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by Jason Snell & Dan Moren

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By Jason Snell

PSA: Be careful when considering an install of iOS 10

Note: This story has not been updated for several years.

There are lots of reports out there of iOS devices being kicked into reset mode by a failed over-the-air iOS 10 update.

These sorts of reports happen every time there’s a major iOS update, and it’s very difficult to gauge the magnitude of the problem when you’re looking at tweets and forum posts. That said, it seems like there are more reports this time than there usually are.

In the meantime:

  • Don’t update to iOS 10 unless you can afford your device to be down for a few hours in the case of a failure – do it at home at the end of the day
  • Don’t update without doing a backup, either via iCloud or iTunes

  • Be sure to update iTunes to the newest version first so you can install iOS 10, rather than iOS 9.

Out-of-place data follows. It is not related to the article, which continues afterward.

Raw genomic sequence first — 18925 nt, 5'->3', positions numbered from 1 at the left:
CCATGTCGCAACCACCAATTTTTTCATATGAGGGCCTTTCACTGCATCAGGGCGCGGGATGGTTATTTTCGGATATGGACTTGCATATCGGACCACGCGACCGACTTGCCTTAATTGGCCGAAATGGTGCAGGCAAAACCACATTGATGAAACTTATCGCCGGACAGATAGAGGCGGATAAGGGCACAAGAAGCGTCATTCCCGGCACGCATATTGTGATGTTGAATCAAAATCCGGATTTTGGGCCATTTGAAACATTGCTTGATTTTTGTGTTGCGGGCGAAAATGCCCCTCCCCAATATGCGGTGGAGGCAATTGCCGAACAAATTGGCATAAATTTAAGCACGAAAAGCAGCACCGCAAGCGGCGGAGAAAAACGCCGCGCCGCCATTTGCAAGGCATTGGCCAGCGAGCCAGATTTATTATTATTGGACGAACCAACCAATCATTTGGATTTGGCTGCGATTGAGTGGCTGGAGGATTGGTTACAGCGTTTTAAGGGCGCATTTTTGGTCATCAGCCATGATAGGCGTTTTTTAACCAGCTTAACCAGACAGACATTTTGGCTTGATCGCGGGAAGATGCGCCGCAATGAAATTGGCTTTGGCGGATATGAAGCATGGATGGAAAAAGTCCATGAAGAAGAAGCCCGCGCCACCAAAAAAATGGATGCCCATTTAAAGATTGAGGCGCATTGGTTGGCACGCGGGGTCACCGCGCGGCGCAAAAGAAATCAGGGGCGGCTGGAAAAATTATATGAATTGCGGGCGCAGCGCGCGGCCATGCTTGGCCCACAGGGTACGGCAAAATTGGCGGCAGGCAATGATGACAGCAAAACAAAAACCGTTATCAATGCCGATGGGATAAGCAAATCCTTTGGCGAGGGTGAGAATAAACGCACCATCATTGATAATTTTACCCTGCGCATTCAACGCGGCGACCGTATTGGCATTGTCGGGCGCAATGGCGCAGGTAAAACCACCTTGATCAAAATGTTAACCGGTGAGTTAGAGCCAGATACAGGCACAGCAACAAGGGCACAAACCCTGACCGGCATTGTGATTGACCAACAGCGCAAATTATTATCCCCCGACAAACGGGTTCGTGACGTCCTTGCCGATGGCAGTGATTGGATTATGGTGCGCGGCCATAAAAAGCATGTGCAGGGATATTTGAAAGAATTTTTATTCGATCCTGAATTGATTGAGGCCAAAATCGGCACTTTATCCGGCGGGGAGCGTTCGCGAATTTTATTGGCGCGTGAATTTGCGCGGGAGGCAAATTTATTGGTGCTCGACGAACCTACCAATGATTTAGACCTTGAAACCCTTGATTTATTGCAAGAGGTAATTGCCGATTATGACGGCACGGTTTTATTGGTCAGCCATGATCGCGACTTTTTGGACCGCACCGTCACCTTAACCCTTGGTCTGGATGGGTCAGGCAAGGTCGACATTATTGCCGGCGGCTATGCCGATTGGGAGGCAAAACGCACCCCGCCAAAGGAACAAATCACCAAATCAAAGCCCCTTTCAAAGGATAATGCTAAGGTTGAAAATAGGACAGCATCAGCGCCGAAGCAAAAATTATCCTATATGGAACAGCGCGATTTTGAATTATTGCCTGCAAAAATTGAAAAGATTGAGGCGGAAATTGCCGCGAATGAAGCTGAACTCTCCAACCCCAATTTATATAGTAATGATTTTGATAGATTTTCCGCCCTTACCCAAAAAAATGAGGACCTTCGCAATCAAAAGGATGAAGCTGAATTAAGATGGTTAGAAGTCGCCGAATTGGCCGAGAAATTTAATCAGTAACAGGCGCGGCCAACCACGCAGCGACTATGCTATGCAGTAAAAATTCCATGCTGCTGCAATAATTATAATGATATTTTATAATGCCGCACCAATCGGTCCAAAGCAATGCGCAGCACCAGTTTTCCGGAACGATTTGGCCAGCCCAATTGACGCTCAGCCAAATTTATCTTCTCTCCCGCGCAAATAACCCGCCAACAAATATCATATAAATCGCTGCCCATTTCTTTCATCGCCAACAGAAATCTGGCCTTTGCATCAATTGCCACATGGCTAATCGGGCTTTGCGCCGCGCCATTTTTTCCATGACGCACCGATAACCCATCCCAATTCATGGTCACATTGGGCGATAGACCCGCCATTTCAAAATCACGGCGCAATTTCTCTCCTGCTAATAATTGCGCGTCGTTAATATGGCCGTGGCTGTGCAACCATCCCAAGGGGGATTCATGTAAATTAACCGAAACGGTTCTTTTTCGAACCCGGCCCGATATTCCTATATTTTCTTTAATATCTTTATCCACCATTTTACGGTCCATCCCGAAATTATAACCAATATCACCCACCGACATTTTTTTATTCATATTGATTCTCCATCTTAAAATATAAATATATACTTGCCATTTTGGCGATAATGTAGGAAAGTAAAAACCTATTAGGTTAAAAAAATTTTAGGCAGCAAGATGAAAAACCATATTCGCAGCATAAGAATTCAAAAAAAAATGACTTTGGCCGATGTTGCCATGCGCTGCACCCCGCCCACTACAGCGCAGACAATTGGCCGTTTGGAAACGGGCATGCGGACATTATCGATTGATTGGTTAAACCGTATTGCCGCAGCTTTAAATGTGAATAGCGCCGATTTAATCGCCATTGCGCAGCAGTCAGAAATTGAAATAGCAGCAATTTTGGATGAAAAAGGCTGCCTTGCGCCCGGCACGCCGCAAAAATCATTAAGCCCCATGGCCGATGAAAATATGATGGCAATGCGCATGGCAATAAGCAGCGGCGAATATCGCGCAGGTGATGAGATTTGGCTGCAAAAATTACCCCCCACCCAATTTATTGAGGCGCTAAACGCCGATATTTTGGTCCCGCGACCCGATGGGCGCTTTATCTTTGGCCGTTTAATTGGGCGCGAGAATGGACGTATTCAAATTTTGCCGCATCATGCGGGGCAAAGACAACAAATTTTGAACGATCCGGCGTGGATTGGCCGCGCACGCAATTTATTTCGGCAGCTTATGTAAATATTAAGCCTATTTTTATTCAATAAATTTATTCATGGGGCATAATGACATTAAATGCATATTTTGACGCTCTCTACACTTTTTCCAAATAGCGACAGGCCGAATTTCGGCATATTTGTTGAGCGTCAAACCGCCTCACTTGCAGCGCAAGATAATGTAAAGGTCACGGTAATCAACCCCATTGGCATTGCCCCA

• If your device does tell you to plug it in because the update failed, let iTunes download an update and then click Update rather than forcing a restore — I’ve heard a bunch of people say that the over-the-wire update from iTunes brought their device back without a lengthy restore.

That’s about all I know right now. Be careful out there—even in the best of circumstances, some people’s devices won’t make it smoothly through a major system update.

Update: Apple released a statement saying this was an issue that affected a small number of users early on, and has since been fixed. That’s good news… though of course, if you’re reading this, you’re probably in that small number of users who downloaded the update first thing, when the issue was occurring!

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